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Dinwiddie honors Kobe, paces Nets to win

January 30, 2020 By John Torenli, Sports Editor
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Spencer Dinwiddie changed his uniform number from 8 to 26 before Wednesday night’s game against the Detroit Pistons out of respect and admiration for Kobe Bryant., then went out and played the kind of game his NBA idol would have been proud of.

Dinwiddie scored a game-high 28 points off the bench, 10 of which came during a critical fourth-quarter run, as the Brooklyn Nets beat the Pistons, 125-115, in front of an emotionally charged crowd of 14,275 at the Barclays Center.

“I think I still had the emotion but I’m not going to put all that on this situation,” a teary Dinwiddie said in the locker room after his highest-scoring performance of the new year.

“(The) goal of our team is just to come together and try to progress throughout the season,” he added.

Dinwiddie, a Los Angeles native and Kobe fan growing up in South Central, decided that he would no longer wear Bryant’s No. 8 out of respect for the five-time NBA champion, who died in a helicopter crash Sunday morning in California along with his daughter Gianna and seven others.

He chose 26 by adding his own birthday April 20 to that of his son, Elijah, April 6.

The Nets honored the passing of Kobe and Gianna Bryant by leaving empty the two seats they occupied when they last visited Barclays on Dec. 21, a game against Atlanta that saw Dinwiddie pour in 39 points and earn some praise from his mentor, who told him he was playing like an All-Star.

“I felt like this was the first time he was looking at me as the basketball player Spencer, you know what I mean?” Dinwiddie recalled of his court-side encounter with Bryant that night in Brooklyn.

“For him to tell me that in his book I’m an All-Star and stuff like that … I didn’t need to be selected any more, because I was an All-Star, you feel me?”

Dinwiddie was All-Star worthy again Wednesday against the Pistons, going 8-of-13 from the floor, 4-of-8 from 3-point range and 8-of-11 at the free-throw line.

He also grabbed three rebounds, handed out six assists and committed only one turnover in 29 scintillating minutes.

When the game was on the line in the fourth quarter, Dinwiddie did his best “Mamba” imitation, drilling a pair of 3-pointers and adding two more baskets during a 12-4 burst that put Brooklyn in front to stay, 111-97.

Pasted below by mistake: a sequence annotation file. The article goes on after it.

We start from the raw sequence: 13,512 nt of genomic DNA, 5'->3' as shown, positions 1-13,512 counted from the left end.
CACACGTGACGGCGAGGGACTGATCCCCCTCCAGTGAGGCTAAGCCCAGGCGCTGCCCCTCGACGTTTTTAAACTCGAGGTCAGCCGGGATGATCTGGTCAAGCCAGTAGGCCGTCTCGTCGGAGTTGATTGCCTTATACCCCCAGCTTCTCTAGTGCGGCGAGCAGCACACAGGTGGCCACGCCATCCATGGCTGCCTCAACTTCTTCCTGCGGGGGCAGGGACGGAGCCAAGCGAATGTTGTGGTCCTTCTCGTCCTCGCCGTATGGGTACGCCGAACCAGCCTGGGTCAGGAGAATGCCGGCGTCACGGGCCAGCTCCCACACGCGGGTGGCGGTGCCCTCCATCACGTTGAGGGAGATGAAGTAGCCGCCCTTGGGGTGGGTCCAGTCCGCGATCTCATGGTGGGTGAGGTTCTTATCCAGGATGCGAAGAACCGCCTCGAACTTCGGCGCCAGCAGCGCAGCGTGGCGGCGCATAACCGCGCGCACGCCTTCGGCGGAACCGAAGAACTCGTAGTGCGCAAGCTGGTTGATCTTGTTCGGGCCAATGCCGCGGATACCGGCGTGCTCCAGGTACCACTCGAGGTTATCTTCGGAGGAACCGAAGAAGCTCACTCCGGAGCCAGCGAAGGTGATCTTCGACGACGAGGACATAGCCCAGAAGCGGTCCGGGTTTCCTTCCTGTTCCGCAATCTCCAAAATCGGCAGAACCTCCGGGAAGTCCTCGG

“Obviously, Spencer was outstanding, really had that aggressive downhill mentality that we love,” Nets Head Coach Kenny Atkinson said after watching his team win for the second time in three games, both against Detroit, after losing five straight and 12 of their previous 14 contests.

The fans at Barclays Center honored Kobe Bryant throughout Wednesday night’s game between the Nets and Detroit Pistons. Photo: Kathy Willens/AP

Nets guard Kyrie Irving, who sat out Sunday’s loss to the Knicks at Madison Square Garden due to his grief over Bryant’s passing, returned to the lineup against the Pistons and scored 20 points.

“I couldn’t even come up with wanting to play that game (on Sunday),” said Irving, who was visibly shaken during the Nets’ pregame tribute to Bryant. “It was so heartbreaking, and it still is. I’m doing my best.”

Taurean Prince scored 22 points and Jarrett Allen and Caris LeVert added 11 apiece for Brooklyn, which committed just nine turnovers while forcing 16.

“For all of us, I feel like basketball is our safe haven,” said Allen. “When we’re on the court, when we’re playing with each other, when we see our guys out there doing well, it calms everybody down. It’s like our little home that we can retreat back into.”

The Nets will remain home to host the Chicago Bulls on Friday night in a game that could prove critical to their playoff hopes down the stretch.

Brooklyn (20-26) is three games in front of Chicago (19-31) for the eighth and final playoff spot in the Eastern Conference, and has already beaten the Bulls on the road in the first of four scheduled meetings between the teams.

Putting potential postseason tiebreakers aside, however, Atkinson believes Wednesday’s win was a healing experience for his team, which has been in deep mourning since news of Bryant’s death began filtering down Sunday.

“Yeah, and I think it helps to be home,” Atkinson noted. “To hear the Barclays crowd, chanting Kobe’s name, and then the seats there — it felt we could touch it a little more because we were home. I don’t know if that makes sense. That’s how I felt anyway.”

Nothing But Net: Nets guard Garrett Temple scored 10 points Wednesday before leaving the game in the first half to get stitches over his left eye. After hosting the Bulls on Friday, the Nets will make a quick trip to our nation’s capital to face the Washington Wizards. Brooklyn will be back at Barclays on Monday to take on Phoenix before hosting Golden State here on Wednesday night.

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